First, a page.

The marina management company is pleased to announce its growth into New England with three Connecticut properties: Old Harbor Marina in Clinton, Mystic Point Marina in downtown Mystic and Glastonbury Marina (formerly Seaboard Marina) in Glastonbury.Since its founding on the East Coast in 2015, Oasis has spread out rapidly across the United States from the northern Great Lakes to southern Florida. The company is now stepping foot on the West Coast with plans to grow new team members and properties in the future. For updates, visit oasismarinas.com
Suntex Marinas Lands New Property in New York
Suntex Marinas, a premier marina owner and operator, is proud to announce its recent acquisition of Sunset Harbour in Long Island, NY. Situated along the South Shore, this 332-slip marina provides easy access to the lovely Great South Bay. Visit suntexmarinas.com
SWITLIK Life Rafts are Back for the Season
SWITLIK Life Rafts are back in stock, in every variety just in time for spring and summer boating. Short lead times are now offered on survival equipment, rafts and man overboard modules. For more than 100 years, this U.S.-based company has produced high quality safety equipment in Trenton, NJ. Visit switlik.com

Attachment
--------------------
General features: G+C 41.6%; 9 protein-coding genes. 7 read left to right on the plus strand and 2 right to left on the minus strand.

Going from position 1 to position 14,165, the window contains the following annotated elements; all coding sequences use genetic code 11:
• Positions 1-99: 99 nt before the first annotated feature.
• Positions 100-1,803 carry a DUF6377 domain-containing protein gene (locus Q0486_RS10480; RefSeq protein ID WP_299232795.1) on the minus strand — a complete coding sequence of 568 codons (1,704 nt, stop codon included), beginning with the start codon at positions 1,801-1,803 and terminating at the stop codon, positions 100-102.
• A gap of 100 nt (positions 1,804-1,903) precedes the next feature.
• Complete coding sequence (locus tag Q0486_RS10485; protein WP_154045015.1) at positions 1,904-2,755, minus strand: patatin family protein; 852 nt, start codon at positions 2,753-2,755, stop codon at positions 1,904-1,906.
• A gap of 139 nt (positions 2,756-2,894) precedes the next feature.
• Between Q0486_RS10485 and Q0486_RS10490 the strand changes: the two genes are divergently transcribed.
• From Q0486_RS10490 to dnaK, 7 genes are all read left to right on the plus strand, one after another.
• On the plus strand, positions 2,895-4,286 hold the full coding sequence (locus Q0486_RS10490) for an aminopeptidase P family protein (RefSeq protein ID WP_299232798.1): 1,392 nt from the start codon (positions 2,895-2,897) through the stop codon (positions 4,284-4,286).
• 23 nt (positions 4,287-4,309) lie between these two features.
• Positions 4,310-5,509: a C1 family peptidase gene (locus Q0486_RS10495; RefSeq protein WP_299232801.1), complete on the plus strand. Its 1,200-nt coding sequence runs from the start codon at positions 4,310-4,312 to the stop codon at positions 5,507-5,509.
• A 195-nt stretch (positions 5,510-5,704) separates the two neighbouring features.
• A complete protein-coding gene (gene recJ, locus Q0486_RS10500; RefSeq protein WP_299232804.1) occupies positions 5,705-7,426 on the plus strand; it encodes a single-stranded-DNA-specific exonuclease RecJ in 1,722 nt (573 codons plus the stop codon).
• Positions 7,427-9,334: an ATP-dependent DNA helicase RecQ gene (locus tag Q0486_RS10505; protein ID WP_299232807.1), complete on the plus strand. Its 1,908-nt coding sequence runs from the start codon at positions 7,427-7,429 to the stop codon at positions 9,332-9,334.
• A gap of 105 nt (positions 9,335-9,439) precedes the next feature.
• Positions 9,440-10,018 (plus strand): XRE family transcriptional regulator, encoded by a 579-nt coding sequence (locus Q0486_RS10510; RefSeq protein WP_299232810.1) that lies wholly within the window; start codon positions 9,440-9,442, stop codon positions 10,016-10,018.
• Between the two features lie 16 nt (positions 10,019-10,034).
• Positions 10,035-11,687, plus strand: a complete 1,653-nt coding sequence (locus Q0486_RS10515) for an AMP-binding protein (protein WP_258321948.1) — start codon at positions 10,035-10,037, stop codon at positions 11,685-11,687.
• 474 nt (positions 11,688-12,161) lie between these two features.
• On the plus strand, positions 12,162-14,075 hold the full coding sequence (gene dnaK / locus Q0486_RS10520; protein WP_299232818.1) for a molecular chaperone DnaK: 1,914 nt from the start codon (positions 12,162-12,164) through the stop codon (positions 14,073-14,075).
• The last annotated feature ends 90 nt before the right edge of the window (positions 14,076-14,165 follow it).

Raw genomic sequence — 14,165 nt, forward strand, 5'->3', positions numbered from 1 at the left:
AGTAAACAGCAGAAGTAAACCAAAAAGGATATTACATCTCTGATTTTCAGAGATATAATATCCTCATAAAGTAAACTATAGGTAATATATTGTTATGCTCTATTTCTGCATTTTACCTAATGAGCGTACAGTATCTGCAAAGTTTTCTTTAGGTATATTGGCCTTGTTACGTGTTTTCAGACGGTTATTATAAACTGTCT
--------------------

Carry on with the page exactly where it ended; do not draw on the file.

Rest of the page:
Since 1977, Pursuit Boats has produced high-end, yacht-quality fishing and cruising vessels across tons of locations. Magnificently appointed and highly anticipated with possibilities for every angler, the OS 445 is Pursuit's largest boat yet. Prepare to cruise in liveaboard luxury with this season's new model. Visit pursuitboats.com or marinalife.com/pursuit-concierge-club
Marinalife Photo Contest
2022 Photo Contest Is Open for Submissions!
Marinalife is pleased to announce our third annual photo contest, where we welcome snapshots that capture moments of maritime merriment from photographers of all skill levels. For details, see page 16 or visit marinalife.com/2022PhotoContest
MARINALIFE is pleased to announce this year's photography contest that showcases the joy of boating and good times on the water.
We welcome snapshots that capture moments of maritime merriment the freedom of getting back on the water after a long winter, a memorable boating experience with family and friends, a special seaside vacation, the thrill of water sports, an epic fishing trip where you reeled in a trophy catch, or the face of a pet who's too cute for words. Whatever floats your boat, we'd like to see it.
Who's Eligible: Everybody is invited from amateur shutterbugs to seasoned photographers to send your favorite shots of what you love most about the cruising lifestyle and high seas adventures.
Deadline: Spend the spring and summer taking great shots, then submit your favorite photos in the form below by Friday, September 9, 2022.
What to Submit: Limit of up to 3 photos per person, send high resolution images (300 dpi, 2 mb or 600 kb). Please include a brief description of the photo's location, the photographer's credit, and the contact info, email and phone.
Winners: Our staff will select the first, second and third place winners and runners up whose photographs will appear in upcoming issues of Marinalife. Prizes will be announced soon.
Please submit any questions to email@example.com